I am serving my ninth and final year in the Nobel Committee for Physics, which is an absolutely fascinating job – albeit hard. The best bit is hearing the reactions of the shocked laureates when they receive some of the biggest news of their lives over the phone.
Sometimes, I also give presentations about how Nobel laureates are selected. This can be in front of participants in a Nobel symposium, or in front of a high school class. And I have noticed that, while the topic tends to generate great interest, the process is poorly understood.
Nobel prize in physics awarded for work unveiling the secrets of electrons
Explaining how the laureates are selected isn’t entirely straightforward, however – there are strict rules of secrecy. I have to rely on material taken from the official website of the Nobel prize on the one hand, and case studies that are older than 50 years and therefore no longer secret on the other.
The Nobel Committee consists of about six to eight members appointed by the Royal Swedish Academy of Sciences. The work to select a prize is divided into three parts. The first and very important part is the nominations. The committee sends out about 3,000 letters to researchers all over the world each September and October asking for nominations, with a deadline of January 31 the following year.
The list of nominees is regulated so that certain people are always consulted, including former Nobel laureates, professors of physics in the Nordic countries, and members of the Royal Swedish Academy of Sciences.
Then there is quite a large other group of people who are invited to make nominations but only for a few years at a time, so this part of the process is rotated regularly. Finally, many universities are asked to consult some faculty for their nomination, and once again the universities are rotated.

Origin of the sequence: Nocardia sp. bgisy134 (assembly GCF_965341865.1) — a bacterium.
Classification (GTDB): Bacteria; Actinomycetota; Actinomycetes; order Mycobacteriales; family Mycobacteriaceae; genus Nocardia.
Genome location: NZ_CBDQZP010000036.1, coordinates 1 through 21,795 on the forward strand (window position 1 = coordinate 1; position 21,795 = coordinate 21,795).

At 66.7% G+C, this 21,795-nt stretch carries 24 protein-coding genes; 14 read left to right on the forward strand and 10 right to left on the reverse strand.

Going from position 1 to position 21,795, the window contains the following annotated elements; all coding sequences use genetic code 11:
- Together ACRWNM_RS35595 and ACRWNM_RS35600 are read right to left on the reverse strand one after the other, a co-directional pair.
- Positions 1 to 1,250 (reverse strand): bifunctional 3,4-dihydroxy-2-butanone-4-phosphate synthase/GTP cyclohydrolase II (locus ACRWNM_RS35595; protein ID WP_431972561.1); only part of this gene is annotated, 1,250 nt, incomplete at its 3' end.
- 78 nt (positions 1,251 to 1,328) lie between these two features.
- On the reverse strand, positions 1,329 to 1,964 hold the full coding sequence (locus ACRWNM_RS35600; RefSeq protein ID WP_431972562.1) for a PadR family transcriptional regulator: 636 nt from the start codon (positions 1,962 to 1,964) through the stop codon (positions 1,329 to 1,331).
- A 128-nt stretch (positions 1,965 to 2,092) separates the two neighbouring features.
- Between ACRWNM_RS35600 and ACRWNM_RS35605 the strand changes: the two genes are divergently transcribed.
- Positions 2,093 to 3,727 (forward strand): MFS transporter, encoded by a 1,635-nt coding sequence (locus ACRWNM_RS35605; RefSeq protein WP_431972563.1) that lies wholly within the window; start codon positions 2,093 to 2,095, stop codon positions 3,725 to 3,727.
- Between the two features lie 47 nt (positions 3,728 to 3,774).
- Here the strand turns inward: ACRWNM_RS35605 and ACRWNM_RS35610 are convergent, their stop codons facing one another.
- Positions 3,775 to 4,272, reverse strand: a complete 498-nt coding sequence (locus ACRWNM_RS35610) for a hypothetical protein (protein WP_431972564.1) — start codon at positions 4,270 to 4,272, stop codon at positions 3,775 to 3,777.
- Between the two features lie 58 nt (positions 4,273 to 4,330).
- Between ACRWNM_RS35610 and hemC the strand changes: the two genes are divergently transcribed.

The second part involves expert reports. Based on the nominations, the committee identifies certain areas of physics where discoveries or inventions have occurred at a level that may make them eligible for an award.
The committee then solicits confidential reports from experts in these chosen areas, who are asked whether they regard these discoveries or inventions of sufficient importance to motivate a Nobel prize. If they do, they are also asked to identify the individuals they consider have made the most important contributions.
The final part is the work done by the committee. At the beginning of June, the committee meets and puts together a shortlist of the most interesting prize candidates. The discussions in the committee are always open, sharp, frank and sometimes emotional, but never hostile.
In the early 1920s, for example, there was enormous pressure to award Albert Einstein. But some members of the committee were sceptical about the theory of relativity. The compromise was to award Einstein for the explanation of a phenomenon called the photoelectric effect instead, which is exactly the effect this year’s laureates have investigated in great detail.
Amazingly, while the other successful theory of modern physics, quantum mechanics, has been richly awarded with Nobel prizes (1932/33, 1945, 1954, 2022), it took until 2020 for the theory of relativity to be awarded explicitly.
During the summer, each committee member works on their own to prepare certain sections of the final prize report. During a retreat in August, the committee meets and finalises this report, with a recommendation to the Royal Swedish Academy of Sciences. There are actually several meetings between committee members during the summer months, but contact by email and telephone is strictly forbidden.
The report, including a suggestion for a maximum of three laureates and a citation, is then sent to the academy. In September, the suggestion is discussed among the physics members of the academy. During a second September meeting, this group takes a vote on whether it supports the suggestion from the committee.
In October, on the same day the prize is announced, the academy meets again to make a final decision, which cannot be appealed. Once the decision has been taken, the laureates are contacted by telephone. Finally, the decision is announced at a press conference that is broadcast live on Swedish public TV and on the academy’s homepage.
The day after the announcement, a few of the committee members start helping with the poster that will be freely available to the public in connection with the Nobel lectures in December.
By now, the work on next year’s Nobel prize in Physics has already started – even before this year’s nominations were known. There are always expert reports that are discussed and solicited. The work never stops!